Recently, few State Governments, including Delhi and Odisha decided to increase minimum wages in their respective states. Many economists have expressed their unhappiness over this decision, stating that this is not pertinent policy, because, with this, business will start adopting labour-saving technologies, which would ultimately impact the labour, both existing as well as future. Therefore, to ensure gainful employment to all, increase in minimum wages is no prudent policy. However, the supporters of minimum wages believe that this would ensure larger share to workers, which is key to inclusive growth. If we look at the researches in the field, we find that economists are divided on this subject, whether the hike in minimum wages would really impact employment. Some studies show that an increase in minimum wages would not impact employment in any significant way, while some other studies say that employment actually goes down with the increase in minimum wages. Generally, there is no consensus amongst the economists supported by sound empirical research.
Going by general economic theory, some economists start believing that with the increase in wages demand labour will go down and therefore employment generation will also go down. However, this belief is countered by other economists to say that those firms, who give higher wages, attract more efficient workers. Therefore, giving higher wages is beneficial for the firms also.
Globalisation and Declining Bargaining Power of Workers
If we look at the pre-globalisation era, we find that labour had considerable bargaining power and workers used to get remunerative wages by the sheer presence of trade unions. However, with globalisation, the bargaining power of labour unions has eroded significantly. Today, the normal worker is finding himself to be helpless and employer companies are exploiting workers realizing their helplessness. Due to technological development, employment opportunities are getting created in some selected sectors including BPOs, Software, Computer Hardware and Electronic. These are the very sectors where labour unions either don’t exist or are generally ineffective. Apart from this, in the case of semi-skilled or unskilled jobs like guards, housekeeping services, drivers etc. companies do not give direct employment and prefer giving jobs through agencies. These agencies not only exploit workers, they lack minimum basic facilities.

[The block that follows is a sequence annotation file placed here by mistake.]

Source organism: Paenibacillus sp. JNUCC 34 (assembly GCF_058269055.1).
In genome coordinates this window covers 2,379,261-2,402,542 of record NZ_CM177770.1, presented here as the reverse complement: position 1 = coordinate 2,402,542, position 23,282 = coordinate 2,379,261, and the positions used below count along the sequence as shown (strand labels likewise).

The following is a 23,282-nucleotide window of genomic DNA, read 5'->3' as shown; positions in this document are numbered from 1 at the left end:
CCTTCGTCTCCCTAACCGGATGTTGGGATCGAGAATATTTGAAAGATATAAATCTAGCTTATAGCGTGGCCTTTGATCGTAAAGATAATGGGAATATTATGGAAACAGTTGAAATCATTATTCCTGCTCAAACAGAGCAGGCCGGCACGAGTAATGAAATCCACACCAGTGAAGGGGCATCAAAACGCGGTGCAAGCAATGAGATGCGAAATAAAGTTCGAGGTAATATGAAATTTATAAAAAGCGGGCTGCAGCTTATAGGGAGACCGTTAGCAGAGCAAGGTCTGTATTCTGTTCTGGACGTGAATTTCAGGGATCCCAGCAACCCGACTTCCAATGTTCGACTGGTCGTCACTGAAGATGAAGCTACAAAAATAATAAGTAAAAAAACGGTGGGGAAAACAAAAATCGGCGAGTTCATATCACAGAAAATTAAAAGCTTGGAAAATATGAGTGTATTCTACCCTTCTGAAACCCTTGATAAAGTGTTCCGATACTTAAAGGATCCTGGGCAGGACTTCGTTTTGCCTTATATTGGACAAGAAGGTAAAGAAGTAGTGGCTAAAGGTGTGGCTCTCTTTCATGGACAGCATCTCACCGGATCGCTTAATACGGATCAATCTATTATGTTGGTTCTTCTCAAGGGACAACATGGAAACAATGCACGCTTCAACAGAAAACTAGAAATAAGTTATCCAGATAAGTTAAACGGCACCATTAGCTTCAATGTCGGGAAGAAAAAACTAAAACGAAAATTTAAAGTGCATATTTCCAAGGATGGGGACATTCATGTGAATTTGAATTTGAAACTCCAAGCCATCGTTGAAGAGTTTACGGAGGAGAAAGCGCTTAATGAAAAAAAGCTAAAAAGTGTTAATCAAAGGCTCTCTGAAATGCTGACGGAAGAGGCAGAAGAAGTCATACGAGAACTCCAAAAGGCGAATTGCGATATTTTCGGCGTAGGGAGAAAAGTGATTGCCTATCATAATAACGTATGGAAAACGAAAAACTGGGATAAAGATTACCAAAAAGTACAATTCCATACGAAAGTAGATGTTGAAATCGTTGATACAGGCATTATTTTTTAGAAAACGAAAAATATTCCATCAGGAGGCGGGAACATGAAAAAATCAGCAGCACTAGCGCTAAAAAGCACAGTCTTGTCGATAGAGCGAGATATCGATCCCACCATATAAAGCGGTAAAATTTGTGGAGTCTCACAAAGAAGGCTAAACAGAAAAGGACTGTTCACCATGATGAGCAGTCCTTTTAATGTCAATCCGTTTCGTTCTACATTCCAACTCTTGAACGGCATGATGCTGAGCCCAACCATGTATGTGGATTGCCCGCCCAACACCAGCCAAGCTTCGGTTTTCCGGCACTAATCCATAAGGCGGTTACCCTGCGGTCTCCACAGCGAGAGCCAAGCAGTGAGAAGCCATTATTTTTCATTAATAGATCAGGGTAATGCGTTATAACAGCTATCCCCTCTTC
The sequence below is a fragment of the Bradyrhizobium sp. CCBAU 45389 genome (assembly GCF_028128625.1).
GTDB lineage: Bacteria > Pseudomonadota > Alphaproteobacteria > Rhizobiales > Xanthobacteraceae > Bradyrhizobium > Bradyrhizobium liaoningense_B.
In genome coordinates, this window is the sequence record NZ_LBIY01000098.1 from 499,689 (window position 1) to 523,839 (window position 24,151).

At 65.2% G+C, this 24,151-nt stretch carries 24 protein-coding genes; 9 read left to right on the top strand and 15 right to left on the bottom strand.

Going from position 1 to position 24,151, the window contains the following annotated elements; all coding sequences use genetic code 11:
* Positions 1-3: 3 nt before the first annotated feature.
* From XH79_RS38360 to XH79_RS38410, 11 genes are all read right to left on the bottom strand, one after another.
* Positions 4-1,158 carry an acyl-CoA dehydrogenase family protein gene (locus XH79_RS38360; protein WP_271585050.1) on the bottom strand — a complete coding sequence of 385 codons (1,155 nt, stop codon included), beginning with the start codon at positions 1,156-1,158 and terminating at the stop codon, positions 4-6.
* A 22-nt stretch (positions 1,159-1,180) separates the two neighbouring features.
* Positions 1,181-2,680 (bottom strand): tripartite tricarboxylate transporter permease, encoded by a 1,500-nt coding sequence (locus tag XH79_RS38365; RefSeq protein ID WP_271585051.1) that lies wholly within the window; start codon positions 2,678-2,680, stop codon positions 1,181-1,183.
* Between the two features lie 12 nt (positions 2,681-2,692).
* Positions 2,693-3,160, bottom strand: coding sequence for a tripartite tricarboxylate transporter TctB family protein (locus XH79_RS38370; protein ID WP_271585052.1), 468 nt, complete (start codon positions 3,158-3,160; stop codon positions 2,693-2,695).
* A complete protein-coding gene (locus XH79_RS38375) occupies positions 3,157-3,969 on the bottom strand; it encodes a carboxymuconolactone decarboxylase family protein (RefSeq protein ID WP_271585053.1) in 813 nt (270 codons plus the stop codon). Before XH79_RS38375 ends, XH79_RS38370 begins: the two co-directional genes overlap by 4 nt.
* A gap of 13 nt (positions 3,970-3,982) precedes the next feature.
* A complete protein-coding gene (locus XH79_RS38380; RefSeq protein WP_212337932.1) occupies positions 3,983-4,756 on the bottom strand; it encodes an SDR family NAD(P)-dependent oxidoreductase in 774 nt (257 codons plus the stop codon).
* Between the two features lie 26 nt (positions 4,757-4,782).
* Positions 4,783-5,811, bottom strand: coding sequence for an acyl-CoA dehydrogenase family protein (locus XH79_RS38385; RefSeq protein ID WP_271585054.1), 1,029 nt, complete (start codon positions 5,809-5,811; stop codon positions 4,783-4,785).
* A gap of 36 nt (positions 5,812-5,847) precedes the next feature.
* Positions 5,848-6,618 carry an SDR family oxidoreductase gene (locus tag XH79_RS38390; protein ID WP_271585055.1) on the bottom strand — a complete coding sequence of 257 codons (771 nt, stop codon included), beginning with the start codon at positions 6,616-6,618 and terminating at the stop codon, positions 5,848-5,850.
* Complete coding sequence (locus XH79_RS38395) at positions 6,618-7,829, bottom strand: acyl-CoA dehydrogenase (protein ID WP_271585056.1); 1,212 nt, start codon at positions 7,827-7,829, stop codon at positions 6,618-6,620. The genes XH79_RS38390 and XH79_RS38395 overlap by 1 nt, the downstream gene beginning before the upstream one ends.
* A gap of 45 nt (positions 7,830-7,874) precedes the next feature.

In the era of liberalisation biggest loss has happened to workers (both wage earners and salaried). According to the Annual Survey of Industries, the share of workers in total value added has come down from 78 per cent in 1990-91 to only 50 per cent by the year 2014-15. The loss to workers is gain for the capital, whose share has gone up from 19 per cent to 47 per cent. Under these circumstances, if there is a small increase in minimum wages, why some ‘economists’ are so much disturbed, is beyond comprehension.